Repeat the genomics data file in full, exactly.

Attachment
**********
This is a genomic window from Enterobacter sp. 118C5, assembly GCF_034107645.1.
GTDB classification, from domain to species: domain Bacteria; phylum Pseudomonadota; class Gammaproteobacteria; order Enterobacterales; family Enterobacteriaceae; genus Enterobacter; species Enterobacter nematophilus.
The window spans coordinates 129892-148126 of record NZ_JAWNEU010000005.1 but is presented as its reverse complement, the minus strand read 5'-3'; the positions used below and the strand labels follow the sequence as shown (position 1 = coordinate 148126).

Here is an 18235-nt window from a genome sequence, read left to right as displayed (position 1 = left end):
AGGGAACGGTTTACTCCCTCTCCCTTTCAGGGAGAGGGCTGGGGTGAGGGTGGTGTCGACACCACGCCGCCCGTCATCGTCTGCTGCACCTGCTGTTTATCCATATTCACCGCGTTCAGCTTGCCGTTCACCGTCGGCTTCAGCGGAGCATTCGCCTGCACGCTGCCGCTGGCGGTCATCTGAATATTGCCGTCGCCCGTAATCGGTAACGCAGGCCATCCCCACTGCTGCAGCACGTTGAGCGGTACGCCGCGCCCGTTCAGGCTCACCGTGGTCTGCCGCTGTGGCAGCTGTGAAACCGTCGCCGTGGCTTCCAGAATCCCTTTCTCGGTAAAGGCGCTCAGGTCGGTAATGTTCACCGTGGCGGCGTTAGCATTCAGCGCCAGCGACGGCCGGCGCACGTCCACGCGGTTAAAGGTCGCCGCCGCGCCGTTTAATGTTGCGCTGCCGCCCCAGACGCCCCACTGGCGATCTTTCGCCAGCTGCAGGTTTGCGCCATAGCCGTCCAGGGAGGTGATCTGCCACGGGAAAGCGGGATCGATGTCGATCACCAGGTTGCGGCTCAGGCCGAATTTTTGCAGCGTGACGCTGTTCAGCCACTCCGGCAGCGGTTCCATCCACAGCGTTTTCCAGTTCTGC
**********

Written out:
This is a genomic window from Enterobacter sp. 118C5, assembly GCF_034107645.1.
GTDB classification, from domain to species: domain Bacteria; phylum Pseudomonadota; class Gammaproteobacteria; order Enterobacterales; family Enterobacteriaceae; genus Enterobacter; species Enterobacter nematophilus.
The window spans coordinates 129892-148126 of record NZ_JAWNEU010000005.1 but is presented as its reverse complement, the minus strand read 5'-3'; the positions used below and the strand labels follow the sequence as shown (position 1 = coordinate 148126).

Here is an 18235-nt window from a genome sequence, read left to right as displayed (position 1 = left end):
AGGGAACGGTTTACTCCCTCTCCCTTTCAGGGAGAGGGCTGGGGTGAGGGTGGTGTCGACACCACGCCGCCCGTCATCGTCTGCTGCACCTGCTGTTTATCCATATTCACCGCGTTCAGCTTGCCGTTCACCGTCGGCTTCAGCGGAGCATTCGCCTGCACGCTGCCGCTGGCGGTCATCTGAATATTGCCGTCGCCCGTAATCGGTAACGCAGGCCATCCCCACTGCTGCAGCACGTTGAGCGGTACGCCGCGCCCGTTCAGGCTCACCGTGGTCTGCCGCTGTGGCAGCTGTGAAACCGTCGCCGTGGCTTCCAGAATCCCTTTCTCGGTAAAGGCGCTCAGGTCGGTAATGTTCACCGTGGCGGCGTTAGCATTCAGCGCCAGCGACGGCCGGCGCACGTCCACGCGGTTAAAGGTCGCCGCCGCGCCGTTTAATGTTGCGCTGCCGCCCCAGACGCCCCACTGGCGATCTTTCGCCAGCTGCAGGTTTGCGCCATAGCCGTCCAGGGAGGTGATCTGCCACGGGAAAGCGGGATCGATGTCGATCACCAGGTTGCGGCTCAGGCCGAATTTTTGCAGCGTGACGCTGTTCAGCCACTCCGGCAGCGGTTCCATCCACAGCGTTTTCCAGTTCTGC